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European Union (Withdrawal) Bill - Report (1st Day)

Part of the debate – in the House of Lords at 4:15 pm on 18th April 2018.

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Photo of Lord Howarth of Newport Lord Howarth of Newport Labour 4:15 pm, 18th April 2018

My Lords, I listened to the noble Lords, Lord Kerr and Lord Patten, with much interest and even pleasure. They are virtuosi—but as I sometimes find when I listen to virtuosi, they are not entirely convincing. Amendment 4 is simply too vague for us to send it to the other place. If those who tabled it insist that the Government should seek to negotiate membership of a customs union, it behoves them to be specific about the features of the customs union that they believe would be appropriate in the interests of our country.

Let us be clear that we all want continuing free movement of goods between this country and the European Union. That is not in contention; it is a major objective of the Government in their negotiations. Those who support the amendment, which refers to “a customs union”, not to the existing customs union, should explain how the alternative customs union that they envisage would differ from the existing customs union.

For example, how would it differ with regard to the common external tariff, which the noble Lord, Lord Lamont, has just mentioned? At what level do those who tabled the amendment think the CET should be pitched? A common external tariff is protectionist, and as such is bad for the efficiency and productivity of our industries. It puts up the prices of goods imported from outside the European Union into the United Kingdom, to the disadvantage of our consumers and our producers: 21% of household incomes in this country are, on average, spent on food, clothing and footwear. Indeed, a higher percentage is spent by less well-off households. The existing customs union puts high tariffs on these essentials: 26% on food, 11.8% on clothing and 11.4% on footwear, on average. Also objectionable about the common external tariff is the fact that, as a barrier to imports from developing countries, it impairs their economic development. The European Union’s average external tariff is 5.1%. That is high compared with the USA’s external tariff of 3.5%. Noble Lords insist that the Government should state their precise objectives in negotiation. Will they state theirs? What should the common external tariff be? Do they envisage a customs union without a common external tariff? That would be very good, but is it in the realm of possibility? Is it not, in fact, better to seek to negotiate a free trade agreement?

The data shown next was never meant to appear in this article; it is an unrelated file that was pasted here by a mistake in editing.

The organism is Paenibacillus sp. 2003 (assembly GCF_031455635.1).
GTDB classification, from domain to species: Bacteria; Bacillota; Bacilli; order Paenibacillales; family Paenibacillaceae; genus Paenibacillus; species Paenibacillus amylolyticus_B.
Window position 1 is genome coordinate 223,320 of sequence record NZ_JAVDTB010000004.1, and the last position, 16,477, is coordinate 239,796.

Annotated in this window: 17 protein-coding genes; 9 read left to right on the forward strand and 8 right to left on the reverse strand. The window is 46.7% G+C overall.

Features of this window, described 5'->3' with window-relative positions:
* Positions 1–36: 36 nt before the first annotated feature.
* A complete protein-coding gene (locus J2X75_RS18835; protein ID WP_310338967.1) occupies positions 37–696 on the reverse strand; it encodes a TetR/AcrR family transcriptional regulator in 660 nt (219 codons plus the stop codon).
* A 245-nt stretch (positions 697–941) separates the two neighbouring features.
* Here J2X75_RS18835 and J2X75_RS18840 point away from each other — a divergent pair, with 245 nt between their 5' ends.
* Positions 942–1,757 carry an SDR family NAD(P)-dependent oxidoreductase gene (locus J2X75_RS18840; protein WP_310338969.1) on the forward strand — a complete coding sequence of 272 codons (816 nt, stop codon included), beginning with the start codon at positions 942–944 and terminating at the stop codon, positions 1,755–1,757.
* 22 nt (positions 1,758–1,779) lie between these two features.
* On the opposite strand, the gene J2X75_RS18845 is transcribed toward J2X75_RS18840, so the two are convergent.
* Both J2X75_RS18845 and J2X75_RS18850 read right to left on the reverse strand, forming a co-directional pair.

If the new customs union to be negotiated differs from the existing customs union, how would it solve the problem of the border between Northern Ireland and the Republic? Noble Lords should explain that. How would the two sets of rules of the new customs union and the existing customs union of the EU interact? What dispute resolution mechanism do they intend?

Do they think that the European Union would accept a radically liberalised form of customs union with the United Kingdom and allow us such enhanced freedoms? It would be lovely, but it seems unlikely. However, unless they do and can say how their alternative customs union would work, we have to conclude that the amendment is tabled simply for tactical reasons, a device, as the noble Lord, Lord Wigley, candidly acknowledged, to enable the House of Commons to have a debate and vote on a customs union. Actually, what they clearly want is for us to stay in the existing customs union.

If we send an amendment to the other place, it will be amendable. Amendments to a vague amendment could go anywhere. Some noble Lords—I certainly exonerate my noble friends on the Opposition Front Bench—entertain the hope that a cross-party combination of remainers could force the Government to commit to staying permanently in the existing customs union, with all the disadvantages that the noble Lord, Lord Lamont, and others have described, including our inability to strike free trade agreements with other countries. As the noble Lord, Lord Lamont, reminded us, a customs union is in practice inextricable from a single market and from compliance with a whole mass of European Union rules on which we would have no say. I fail to see how that is reconcilable with our democratic values.

Only today in the Times it is reported that there is just such a manoeuvre of Members of Parliament to form a cross-party alliance and to force this issue. Noble Lords who support this amendment should come clean and say what the game is. It is not appropriate that we should write into statute vague amendments and tactical devices.